In Ottawa, there was much rejoicing in the demise of the Harper Government (in the Public Service area, remember I am a Civil Servant) and here is one of the reasons that Ottawa was part of the Red Tide, an open letter from Mr. Trudeau to Public Servants. I may do an article on how Mr. Clement’s plan to revise the sick leave system in the Public Service might have been a good idea. However, it had some flaws.
It was pointed out to me that Mr. Harper’s hair was never really mentioned in the election (even though Mr. Trudeau’s had its own catchphrase “Nice Hair Though”), but am I the only one who said it looks like LEGO hair?
The Bank judges that the risks around the inflation profile are roughly balanced. Meanwhile, as financial vulnerabilities in the household sector continue to edge higher, risks to financial stability are evolving as expected. Taking all of these developments into consideration, the Bank judges that the current stance of monetary policy remains appropriate. Therefore, the target for the overnight rate remains at 1/2 per cent.
My Writings for Week Ending October 23rd
I actually felt very re-energized by my attendance at CPFC15 (and am thinking I will be back next year), however, that still doesn’t expand my schedule, but I will be trying to write more soon. I did enjoy chatting with my peers and some very experienced writers and enjoyed the fellowship.
In Home Insurance: Three Strikes and You Are Out, I was pointing out that my mother’s home insurance was cancelled after three (major) events that she made insurance claims on, and that is the way home insurance works, so keep that in mind. Chime in the comments if you have your own stories in this area.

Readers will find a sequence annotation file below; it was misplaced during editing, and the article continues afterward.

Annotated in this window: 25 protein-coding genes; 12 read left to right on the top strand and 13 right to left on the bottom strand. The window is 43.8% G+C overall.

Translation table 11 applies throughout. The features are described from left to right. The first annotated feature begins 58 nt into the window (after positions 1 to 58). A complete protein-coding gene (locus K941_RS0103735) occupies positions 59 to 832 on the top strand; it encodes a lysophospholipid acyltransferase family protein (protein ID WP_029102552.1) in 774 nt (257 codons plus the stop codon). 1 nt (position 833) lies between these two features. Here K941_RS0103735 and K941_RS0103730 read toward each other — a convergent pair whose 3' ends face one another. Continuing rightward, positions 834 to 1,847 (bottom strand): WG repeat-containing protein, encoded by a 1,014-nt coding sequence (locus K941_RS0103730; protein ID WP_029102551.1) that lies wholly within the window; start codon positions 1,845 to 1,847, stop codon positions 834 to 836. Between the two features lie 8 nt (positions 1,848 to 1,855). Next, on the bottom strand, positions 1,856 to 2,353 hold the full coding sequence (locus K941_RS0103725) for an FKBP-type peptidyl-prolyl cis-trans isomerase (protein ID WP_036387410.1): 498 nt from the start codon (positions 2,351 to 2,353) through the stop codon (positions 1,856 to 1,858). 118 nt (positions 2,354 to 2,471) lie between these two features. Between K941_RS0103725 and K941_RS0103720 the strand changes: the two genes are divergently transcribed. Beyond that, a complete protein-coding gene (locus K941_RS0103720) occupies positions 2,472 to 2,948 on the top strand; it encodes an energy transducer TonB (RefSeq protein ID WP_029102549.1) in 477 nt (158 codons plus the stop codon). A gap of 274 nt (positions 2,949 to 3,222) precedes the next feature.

The Bank of Mom and Dad is a cautionary story about lending money to your kids (and family members in general) and how bankrupting one generation so the other can have a lovely house might not be the best idea.
No, I am not quite back from Blogcation yet, but I have created a friendly reminder, that if you are of voting age, and you are allowed to vote, it is a moral imperative that you do so.
Voting is the only time when the Government asks your opinion and is forced to listen to your answer (no matter how small you think your answer might be).
Over my voting career, I have had the privilege of voting against Pierre E. Trudeau, Vote No on a referendum and other equally important votes, and surprisingly they all mattered (even the ones for school board trustees, and Hydro board members). Voting is your right, and you must exercise it (and if you don’t, I don’t think you have the right to complain about the government (but that is my opinion only)).
I don’t care who you vote for, but go out and vote! If you don’t know who you will vote for, go and vote, an inspiration will hit you in the booth, and if not, then flip a coin?
Then you can sit back and watch the fun on Monday night.
Stats Canada says that in March 2011 Unemployment inched down 0.1% however, employment figures hovered and remained unchanged. The good news is that the Employment numbers had losses in Part-Time jobs offset by increases in Full-Time positions, which is better for the economy overall (in my opinion).
Overall employment was unchanged in March, as gains in full-time work were offset by declines in part time. The unemployment rate edged down 0.1 percentage points to 7.7%. Over the past 12 months, employment has risen by 1.8% (+305,000).
Employment being up 1.8% over the year suggests Canada is recovering (Slowly) from the great Economic implosion of 2009, but there is still a long way to go.
Employment for the past little while.
Full-time employment rose by 91,000 in March, and was offset by a decline of 92,000 in part time. This large full-time increase brought gains in full-time employment to 251,000 (+1.8%) over the past 12 months, while part time increased by 54,000 (+1.7%).
The full-time employment increases over the past year is a good thing. The increases were most noticed this past month with men 25 and over, while the losses were with youth 15-24 and women over 55 years old.
Unemployment over the past little while
This graph is a bit more indicative of the Canadian recovery from the bad days of 2009, slow but sure dropping of the Unemployed, but a long way off from the days of wine and roses of 2008.
The Big Table
As usual I include for my own interest, as much as anything else, the big table for employment.